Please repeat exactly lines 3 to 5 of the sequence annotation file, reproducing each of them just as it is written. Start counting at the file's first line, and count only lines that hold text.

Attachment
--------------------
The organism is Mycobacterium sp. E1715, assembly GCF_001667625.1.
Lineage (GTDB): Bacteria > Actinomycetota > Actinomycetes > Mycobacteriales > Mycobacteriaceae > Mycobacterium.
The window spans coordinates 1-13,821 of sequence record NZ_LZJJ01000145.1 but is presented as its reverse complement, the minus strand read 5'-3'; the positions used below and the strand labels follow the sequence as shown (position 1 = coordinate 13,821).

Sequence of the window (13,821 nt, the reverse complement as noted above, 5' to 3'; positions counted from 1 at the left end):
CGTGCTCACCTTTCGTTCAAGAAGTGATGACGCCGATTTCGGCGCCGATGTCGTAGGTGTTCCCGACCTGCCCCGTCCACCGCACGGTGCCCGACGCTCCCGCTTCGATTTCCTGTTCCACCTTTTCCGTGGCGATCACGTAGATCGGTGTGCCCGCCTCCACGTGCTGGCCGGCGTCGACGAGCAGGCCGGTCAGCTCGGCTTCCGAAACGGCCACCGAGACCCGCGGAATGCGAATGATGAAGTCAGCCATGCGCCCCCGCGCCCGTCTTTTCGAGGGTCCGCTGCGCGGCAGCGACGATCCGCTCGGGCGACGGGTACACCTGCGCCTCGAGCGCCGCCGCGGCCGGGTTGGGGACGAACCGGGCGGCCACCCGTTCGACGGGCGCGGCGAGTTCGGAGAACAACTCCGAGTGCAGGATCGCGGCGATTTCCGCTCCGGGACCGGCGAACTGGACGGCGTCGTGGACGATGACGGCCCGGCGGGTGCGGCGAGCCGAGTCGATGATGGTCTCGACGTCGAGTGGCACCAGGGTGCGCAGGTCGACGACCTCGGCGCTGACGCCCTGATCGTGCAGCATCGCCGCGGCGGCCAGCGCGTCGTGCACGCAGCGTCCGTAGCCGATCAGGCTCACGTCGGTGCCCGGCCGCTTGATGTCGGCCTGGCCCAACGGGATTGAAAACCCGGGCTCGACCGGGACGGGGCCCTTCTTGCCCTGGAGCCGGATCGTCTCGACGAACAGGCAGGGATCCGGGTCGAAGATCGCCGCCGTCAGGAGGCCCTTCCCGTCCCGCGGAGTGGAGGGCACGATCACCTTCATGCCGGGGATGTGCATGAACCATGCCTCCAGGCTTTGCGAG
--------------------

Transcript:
The window spans coordinates 1-13,821 of sequence record NZ_LZJJ01000145.1 but is presented as its reverse complement, the minus strand read 5'-3'; the positions used below and the strand labels follow the sequence as shown (position 1 = coordinate 13,821).

Sequence of the window (13,821 nt, the reverse complement as noted above, 5' to 3'; positions counted from 1 at the left end):
CGTGCTCACCTTTCGTTCAAGAAGTGATGACGCCGATTTCGGCGCCGATGTCGTAGGTGTTCCCGACCTGCCCCGTCCACCGCACGGTGCCCGACGCTCCCGCTTCGATTTCCTGTTCCACCTTTTCCGTGGCGATCACGTAGATCGGTGTGCCCGCCTCCACGTGCTGGCCGGCGTCGACGAGCAGGCCGGTCAGCTCGGCTTCCGAAACGGCCACCGAGACCCGCGGAATGCGAATGATGAAGTCAGCCATGCGCCCCCGCGCCCGTCTTTTCGAGGGTCCGCTGCGCGGCAGCGACGATCCGCTCGGGCGACGGGTACACCTGCGCCTCGAGCGCCGCCGCGGCCGGGTTGGGGACGAACCGGGCGGCCACCCGTTCGACGGGCGCGGCGAGTTCGGAGAACAACTCCGAGTGCAGGATCGCGGCGATTTCCGCTCCGGGACCGGCGAACTGGACGGCGTCGTGGACGATGACGGCCCGGCGGGTGCGGCGAGCCGAGTCGATGATGGTCTCGACGTCGAGTGGCACCAGGGTGCGCAGGTCGACGACCTCGGCGCTGACGCCCTGATCGTGCAGCATCGCCGCGGCGGCCAGCGCGTCGTGCACGCAGCGTCCGTAGCCGATCAGGCTCACGTCGGTGCCCGGCCGCTTGATGTCGGCCTGGCCCAACGGGATTGAAAACCCGGGCTCGACCGGGACGGGGCCCTTCTTGCCCTGGAGCCGGATCGTCTCGACGAACAGGCAGGGATCCGGGTCGAAGATCGCCGCCGTCAGGAGGCCCTTCCCGTCCCGCGGAGTGGAGGGCACGATCACCTTCATGCCGGGGATGTGCATGAACCATGCCTCCAGGCTTTGCGAG